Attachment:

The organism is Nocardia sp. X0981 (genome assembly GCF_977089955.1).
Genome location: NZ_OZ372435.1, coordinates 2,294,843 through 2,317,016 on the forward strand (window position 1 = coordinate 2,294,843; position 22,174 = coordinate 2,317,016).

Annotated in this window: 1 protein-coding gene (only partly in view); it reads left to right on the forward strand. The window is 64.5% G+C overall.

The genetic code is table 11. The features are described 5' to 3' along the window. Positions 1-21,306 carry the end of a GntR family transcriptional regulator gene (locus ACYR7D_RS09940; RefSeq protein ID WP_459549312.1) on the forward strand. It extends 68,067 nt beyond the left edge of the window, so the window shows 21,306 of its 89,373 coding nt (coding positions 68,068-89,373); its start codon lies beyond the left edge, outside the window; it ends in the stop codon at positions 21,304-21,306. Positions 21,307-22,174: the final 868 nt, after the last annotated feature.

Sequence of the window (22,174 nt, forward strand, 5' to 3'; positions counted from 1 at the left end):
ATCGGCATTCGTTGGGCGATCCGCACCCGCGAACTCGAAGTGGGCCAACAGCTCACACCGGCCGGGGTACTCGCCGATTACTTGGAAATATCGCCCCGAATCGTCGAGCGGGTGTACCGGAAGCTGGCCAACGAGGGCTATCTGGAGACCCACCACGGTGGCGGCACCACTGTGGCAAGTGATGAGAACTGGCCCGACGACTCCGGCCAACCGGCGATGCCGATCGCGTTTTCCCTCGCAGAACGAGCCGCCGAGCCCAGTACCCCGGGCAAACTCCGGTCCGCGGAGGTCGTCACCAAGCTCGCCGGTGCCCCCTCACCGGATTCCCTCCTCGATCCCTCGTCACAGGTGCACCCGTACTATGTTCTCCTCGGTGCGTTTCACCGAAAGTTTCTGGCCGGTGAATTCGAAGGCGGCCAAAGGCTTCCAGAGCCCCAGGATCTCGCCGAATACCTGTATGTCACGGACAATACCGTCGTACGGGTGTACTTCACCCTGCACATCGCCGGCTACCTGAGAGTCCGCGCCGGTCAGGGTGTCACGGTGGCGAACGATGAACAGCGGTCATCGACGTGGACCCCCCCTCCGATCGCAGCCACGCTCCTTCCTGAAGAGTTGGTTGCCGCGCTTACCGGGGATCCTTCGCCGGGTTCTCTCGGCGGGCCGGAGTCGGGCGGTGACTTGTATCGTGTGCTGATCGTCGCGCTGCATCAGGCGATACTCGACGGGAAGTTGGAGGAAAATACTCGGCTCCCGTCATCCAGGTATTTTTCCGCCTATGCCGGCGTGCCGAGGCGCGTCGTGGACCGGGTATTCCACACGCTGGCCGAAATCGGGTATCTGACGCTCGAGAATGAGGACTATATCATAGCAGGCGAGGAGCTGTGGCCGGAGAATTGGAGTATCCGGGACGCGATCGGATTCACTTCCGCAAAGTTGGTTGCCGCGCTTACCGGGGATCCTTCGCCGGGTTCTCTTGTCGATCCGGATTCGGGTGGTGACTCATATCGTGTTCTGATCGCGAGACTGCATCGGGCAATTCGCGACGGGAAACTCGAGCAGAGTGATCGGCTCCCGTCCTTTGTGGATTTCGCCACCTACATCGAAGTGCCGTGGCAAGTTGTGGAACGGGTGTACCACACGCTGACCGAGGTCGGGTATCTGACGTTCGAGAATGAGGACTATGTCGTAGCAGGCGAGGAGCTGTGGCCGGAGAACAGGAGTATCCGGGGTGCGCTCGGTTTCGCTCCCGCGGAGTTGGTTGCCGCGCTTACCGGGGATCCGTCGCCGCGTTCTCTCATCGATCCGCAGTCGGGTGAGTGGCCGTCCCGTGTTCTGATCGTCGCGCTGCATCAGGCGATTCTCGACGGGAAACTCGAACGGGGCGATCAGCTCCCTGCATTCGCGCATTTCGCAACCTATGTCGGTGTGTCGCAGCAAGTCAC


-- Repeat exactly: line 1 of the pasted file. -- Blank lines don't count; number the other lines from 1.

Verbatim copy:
The organism is Nocardia sp. X0981 (genome assembly GCF_977089955.1).